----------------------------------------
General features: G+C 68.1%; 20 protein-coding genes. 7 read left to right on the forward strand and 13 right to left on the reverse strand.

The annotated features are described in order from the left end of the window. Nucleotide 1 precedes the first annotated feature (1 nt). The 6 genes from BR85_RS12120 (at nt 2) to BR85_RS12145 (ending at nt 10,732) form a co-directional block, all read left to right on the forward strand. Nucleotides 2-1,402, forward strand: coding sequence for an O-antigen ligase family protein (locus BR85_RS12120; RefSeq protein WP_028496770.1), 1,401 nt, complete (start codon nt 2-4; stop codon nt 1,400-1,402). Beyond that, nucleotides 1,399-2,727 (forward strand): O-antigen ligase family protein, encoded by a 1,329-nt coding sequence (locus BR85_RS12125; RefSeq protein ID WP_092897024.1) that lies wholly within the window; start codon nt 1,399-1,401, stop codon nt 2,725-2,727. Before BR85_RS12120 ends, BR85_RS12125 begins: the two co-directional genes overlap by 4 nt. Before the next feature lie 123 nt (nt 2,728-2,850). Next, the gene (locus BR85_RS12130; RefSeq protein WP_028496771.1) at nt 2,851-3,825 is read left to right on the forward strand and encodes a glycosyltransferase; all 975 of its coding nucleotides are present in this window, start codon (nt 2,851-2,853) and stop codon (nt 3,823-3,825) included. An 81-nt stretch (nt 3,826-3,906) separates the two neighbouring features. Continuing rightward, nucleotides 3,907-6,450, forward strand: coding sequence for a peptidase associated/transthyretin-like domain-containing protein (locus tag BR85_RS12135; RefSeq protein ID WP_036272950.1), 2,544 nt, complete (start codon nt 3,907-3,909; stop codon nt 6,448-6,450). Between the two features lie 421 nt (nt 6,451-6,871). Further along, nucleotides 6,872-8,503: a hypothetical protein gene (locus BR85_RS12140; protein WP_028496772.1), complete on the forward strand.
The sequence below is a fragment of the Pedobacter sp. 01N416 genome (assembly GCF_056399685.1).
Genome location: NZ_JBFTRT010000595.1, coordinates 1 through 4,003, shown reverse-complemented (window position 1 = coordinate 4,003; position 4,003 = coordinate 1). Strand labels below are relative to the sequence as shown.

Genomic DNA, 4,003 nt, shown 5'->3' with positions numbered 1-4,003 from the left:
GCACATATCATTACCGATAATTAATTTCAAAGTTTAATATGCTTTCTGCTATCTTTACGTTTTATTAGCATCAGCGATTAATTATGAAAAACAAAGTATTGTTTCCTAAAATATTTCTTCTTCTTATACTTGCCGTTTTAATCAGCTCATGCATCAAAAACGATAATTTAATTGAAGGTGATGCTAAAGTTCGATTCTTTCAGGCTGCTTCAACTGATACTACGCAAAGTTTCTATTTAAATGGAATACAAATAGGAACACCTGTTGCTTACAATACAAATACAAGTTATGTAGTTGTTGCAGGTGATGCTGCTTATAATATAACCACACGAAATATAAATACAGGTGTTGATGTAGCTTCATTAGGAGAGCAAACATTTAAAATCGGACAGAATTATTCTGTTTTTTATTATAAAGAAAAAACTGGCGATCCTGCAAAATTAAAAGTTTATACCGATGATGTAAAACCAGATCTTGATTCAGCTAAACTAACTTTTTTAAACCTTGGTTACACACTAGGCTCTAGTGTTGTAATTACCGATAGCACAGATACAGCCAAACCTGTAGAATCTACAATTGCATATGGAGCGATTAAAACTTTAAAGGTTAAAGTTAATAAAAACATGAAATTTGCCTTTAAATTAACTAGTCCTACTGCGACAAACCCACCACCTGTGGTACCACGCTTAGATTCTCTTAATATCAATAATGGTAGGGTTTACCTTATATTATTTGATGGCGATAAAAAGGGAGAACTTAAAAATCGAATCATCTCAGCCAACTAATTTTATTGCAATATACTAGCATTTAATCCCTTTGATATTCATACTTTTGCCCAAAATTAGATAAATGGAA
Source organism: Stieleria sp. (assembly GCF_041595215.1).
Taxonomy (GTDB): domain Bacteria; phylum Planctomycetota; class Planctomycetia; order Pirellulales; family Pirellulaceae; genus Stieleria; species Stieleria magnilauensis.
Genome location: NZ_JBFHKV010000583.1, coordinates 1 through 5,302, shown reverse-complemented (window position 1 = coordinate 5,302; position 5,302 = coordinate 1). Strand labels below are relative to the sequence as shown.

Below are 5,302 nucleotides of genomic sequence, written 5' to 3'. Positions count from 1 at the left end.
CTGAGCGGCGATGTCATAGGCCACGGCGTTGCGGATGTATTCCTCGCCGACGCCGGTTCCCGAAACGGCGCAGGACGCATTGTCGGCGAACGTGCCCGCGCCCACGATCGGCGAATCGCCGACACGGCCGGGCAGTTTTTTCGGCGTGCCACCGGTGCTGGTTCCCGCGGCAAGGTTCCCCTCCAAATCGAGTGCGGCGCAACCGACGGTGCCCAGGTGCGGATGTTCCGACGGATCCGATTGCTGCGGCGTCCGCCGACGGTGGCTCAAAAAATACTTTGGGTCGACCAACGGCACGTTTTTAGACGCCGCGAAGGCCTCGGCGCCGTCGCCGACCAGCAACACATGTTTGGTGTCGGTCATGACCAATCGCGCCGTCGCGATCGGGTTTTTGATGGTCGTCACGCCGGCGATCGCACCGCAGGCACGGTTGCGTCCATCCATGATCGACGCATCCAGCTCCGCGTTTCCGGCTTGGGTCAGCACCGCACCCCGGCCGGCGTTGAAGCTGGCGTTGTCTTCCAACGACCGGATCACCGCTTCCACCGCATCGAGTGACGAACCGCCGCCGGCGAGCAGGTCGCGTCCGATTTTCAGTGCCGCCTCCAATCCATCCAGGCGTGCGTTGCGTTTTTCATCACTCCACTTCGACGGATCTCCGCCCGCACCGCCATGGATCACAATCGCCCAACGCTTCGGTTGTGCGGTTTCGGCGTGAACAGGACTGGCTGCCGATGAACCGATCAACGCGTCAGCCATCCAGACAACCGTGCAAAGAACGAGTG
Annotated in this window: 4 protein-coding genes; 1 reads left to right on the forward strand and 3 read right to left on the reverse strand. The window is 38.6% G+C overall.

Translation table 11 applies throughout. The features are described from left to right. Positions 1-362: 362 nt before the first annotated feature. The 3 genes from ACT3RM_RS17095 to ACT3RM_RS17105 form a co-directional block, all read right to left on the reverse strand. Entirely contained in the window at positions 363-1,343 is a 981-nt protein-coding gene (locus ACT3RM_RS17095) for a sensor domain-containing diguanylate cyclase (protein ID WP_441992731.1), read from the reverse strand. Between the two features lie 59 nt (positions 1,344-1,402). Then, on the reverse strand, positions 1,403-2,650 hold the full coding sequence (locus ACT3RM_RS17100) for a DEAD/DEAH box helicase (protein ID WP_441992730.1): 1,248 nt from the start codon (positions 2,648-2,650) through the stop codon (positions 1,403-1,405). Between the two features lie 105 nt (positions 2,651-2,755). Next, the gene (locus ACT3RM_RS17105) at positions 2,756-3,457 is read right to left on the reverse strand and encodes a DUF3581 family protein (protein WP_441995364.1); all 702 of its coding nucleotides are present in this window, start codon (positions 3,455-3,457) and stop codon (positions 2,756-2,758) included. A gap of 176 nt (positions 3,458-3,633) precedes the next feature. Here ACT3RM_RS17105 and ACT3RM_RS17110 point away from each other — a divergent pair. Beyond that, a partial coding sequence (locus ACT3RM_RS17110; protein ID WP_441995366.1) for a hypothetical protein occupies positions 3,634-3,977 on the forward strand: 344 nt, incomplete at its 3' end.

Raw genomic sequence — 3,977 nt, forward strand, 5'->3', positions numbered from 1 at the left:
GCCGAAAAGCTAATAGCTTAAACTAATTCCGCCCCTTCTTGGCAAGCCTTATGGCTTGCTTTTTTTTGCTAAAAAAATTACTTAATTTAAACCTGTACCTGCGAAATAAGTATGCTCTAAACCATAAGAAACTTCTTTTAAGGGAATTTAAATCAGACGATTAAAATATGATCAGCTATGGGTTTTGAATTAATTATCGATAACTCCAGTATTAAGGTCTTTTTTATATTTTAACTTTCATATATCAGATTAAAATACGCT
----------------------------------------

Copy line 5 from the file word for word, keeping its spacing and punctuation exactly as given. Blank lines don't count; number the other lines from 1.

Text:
Genomic DNA, 4,003 nt, shown 5'->3' with positions numbered 1-4,003 from the left: